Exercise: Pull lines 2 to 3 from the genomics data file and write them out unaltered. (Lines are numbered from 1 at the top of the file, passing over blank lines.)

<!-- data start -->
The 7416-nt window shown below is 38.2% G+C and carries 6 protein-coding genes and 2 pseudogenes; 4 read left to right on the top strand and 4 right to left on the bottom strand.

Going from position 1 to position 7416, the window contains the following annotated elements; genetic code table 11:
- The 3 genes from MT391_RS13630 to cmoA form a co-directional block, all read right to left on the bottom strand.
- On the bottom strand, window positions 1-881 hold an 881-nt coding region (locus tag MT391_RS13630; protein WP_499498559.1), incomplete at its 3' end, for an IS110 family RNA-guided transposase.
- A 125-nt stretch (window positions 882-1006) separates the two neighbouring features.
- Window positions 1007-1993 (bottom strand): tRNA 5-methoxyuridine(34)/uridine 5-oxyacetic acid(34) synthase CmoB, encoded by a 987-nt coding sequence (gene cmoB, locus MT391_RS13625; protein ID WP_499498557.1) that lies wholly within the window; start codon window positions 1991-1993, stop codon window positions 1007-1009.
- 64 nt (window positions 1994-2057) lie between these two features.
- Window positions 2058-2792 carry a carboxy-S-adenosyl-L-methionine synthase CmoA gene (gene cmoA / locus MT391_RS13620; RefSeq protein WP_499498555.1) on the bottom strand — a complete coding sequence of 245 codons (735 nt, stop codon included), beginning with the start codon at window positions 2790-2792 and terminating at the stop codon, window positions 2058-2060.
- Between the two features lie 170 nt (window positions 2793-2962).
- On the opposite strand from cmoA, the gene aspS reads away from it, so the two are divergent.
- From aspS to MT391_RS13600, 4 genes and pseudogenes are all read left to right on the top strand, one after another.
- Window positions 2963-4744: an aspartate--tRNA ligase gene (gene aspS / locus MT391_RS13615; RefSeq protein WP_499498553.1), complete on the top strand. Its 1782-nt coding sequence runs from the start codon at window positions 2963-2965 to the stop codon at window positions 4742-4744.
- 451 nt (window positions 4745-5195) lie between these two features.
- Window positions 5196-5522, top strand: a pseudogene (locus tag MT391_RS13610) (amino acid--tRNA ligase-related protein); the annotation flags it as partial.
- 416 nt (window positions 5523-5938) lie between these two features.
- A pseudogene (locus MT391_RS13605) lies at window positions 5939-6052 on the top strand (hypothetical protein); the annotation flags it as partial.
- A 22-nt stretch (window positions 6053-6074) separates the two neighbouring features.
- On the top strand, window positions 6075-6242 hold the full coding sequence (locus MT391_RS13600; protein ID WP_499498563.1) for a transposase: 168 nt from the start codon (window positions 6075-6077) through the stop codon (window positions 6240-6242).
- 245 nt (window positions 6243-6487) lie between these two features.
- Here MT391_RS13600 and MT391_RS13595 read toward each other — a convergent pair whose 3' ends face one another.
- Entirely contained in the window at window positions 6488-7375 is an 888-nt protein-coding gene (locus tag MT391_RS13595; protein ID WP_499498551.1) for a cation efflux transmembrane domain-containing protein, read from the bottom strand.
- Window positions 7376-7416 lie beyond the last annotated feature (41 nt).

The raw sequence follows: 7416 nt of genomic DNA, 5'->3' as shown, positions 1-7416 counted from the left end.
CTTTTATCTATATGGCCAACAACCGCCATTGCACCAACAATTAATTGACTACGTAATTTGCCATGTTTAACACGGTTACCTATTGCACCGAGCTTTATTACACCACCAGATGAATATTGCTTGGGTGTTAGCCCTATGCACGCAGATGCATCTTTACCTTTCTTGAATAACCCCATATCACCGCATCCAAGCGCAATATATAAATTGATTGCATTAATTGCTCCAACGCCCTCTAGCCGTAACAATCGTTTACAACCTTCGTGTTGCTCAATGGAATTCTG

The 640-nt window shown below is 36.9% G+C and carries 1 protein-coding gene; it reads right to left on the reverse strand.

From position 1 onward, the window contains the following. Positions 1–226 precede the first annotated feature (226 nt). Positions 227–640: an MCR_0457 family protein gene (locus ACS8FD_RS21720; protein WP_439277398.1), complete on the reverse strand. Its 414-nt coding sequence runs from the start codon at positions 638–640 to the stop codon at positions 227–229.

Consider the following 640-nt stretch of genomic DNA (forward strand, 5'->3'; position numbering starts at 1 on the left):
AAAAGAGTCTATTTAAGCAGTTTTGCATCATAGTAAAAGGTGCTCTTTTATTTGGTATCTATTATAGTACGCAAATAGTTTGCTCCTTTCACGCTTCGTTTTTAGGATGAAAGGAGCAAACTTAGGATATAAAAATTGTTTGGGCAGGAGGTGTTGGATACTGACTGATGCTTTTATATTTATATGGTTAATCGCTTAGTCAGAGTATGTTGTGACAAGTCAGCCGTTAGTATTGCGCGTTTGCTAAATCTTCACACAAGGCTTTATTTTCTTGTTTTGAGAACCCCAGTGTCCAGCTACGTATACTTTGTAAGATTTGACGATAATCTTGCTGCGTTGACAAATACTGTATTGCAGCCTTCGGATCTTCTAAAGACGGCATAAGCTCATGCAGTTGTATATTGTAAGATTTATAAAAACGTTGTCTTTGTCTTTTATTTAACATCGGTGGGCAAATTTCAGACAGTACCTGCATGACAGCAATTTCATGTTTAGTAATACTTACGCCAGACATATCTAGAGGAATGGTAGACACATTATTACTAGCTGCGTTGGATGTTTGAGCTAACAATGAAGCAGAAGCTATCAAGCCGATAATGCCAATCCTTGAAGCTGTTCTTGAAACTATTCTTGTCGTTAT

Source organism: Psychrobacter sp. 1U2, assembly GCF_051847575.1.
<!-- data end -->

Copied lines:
Going from position 1 to position 7416, the window contains the following annotated elements; genetic code table 11:
- The 3 genes from MT391_RS13630 to cmoA form a co-directional block, all read right to left on the bottom strand.